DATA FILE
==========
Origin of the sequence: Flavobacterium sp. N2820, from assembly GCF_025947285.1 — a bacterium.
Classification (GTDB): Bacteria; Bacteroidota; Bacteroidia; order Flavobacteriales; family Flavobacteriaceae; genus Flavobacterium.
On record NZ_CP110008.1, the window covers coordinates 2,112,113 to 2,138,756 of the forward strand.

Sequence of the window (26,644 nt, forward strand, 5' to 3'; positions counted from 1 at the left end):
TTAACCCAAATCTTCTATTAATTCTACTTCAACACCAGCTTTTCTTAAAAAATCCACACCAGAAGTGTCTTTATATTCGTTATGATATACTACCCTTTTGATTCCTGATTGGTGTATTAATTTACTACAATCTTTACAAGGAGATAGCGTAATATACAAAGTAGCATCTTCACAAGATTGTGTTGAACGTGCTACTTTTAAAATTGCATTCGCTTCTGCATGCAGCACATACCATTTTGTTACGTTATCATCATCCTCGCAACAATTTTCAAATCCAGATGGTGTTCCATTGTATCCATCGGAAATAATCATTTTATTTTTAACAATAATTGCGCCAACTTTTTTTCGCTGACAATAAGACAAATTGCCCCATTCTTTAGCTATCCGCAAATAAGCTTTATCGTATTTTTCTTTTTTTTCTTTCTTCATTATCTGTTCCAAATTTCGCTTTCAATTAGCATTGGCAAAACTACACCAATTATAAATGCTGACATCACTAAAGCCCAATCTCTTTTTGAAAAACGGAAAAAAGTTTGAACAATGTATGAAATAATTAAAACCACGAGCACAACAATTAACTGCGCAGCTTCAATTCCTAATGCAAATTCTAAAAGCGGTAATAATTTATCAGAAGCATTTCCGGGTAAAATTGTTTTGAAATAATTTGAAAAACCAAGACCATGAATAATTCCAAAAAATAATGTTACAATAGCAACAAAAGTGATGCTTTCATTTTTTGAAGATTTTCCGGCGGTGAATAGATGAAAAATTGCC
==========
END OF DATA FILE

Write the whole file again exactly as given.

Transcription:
Origin of the sequence: Flavobacterium sp. N2820, from assembly GCF_025947285.1 — a bacterium.
Classification (GTDB): Bacteria; Bacteroidota; Bacteroidia; order Flavobacteriales; family Flavobacteriaceae; genus Flavobacterium.
On record NZ_CP110008.1, the window covers coordinates 2,112,113 to 2,138,756 of the forward strand.

Sequence of the window (26,644 nt, forward strand, 5' to 3'; positions counted from 1 at the left end):
TTAACCCAAATCTTCTATTAATTCTACTTCAACACCAGCTTTTCTTAAAAAATCCACACCAGAAGTGTCTTTATATTCGTTATGATATACTACCCTTTTGATTCCTGATTGGTGTATTAATTTACTACAATCTTTACAAGGAGATAGCGTAATATACAAAGTAGCATCTTCACAAGATTGTGTTGAACGTGCTACTTTTAAAATTGCATTCGCTTCTGCATGCAGCACATACCATTTTGTTACGTTATCATCATCCTCGCAACAATTTTCAAATCCAGATGGTGTTCCATTGTATCCATCGGAAATAATCATTTTATTTTTAACAATAATTGCGCCAACTTTTTTTCGCTGACAATAAGACAAATTGCCCCATTCTTTAGCTATCCGCAAATAAGCTTTATCGTATTTTTCTTTTTTTTCTTTCTTCATTATCTGTTCCAAATTTCGCTTTCAATTAGCATTGGCAAAACTACACCAATTATAAATGCTGACATCACTAAAGCCCAATCTCTTTTTGAAAAACGGAAAAAAGTTTGAACAATGTATGAAATAATTAAAACCACGAGCACAACAATTAACTGCGCAGCTTCAATTCCTAATGCAAATTCTAAAAGCGGTAATAATTTATCAGAAGCATTTCCGGGTAAAATTGTTTTGAAATAATTTGAAAAACCAAGACCATGAATAATTCCAAAAAATAATGTTACAATAGCAACAAAAGTGATGCTTTCATTTTTTGAAGATTTTCCGGCGGTGAATAGATGAAAAATTGCC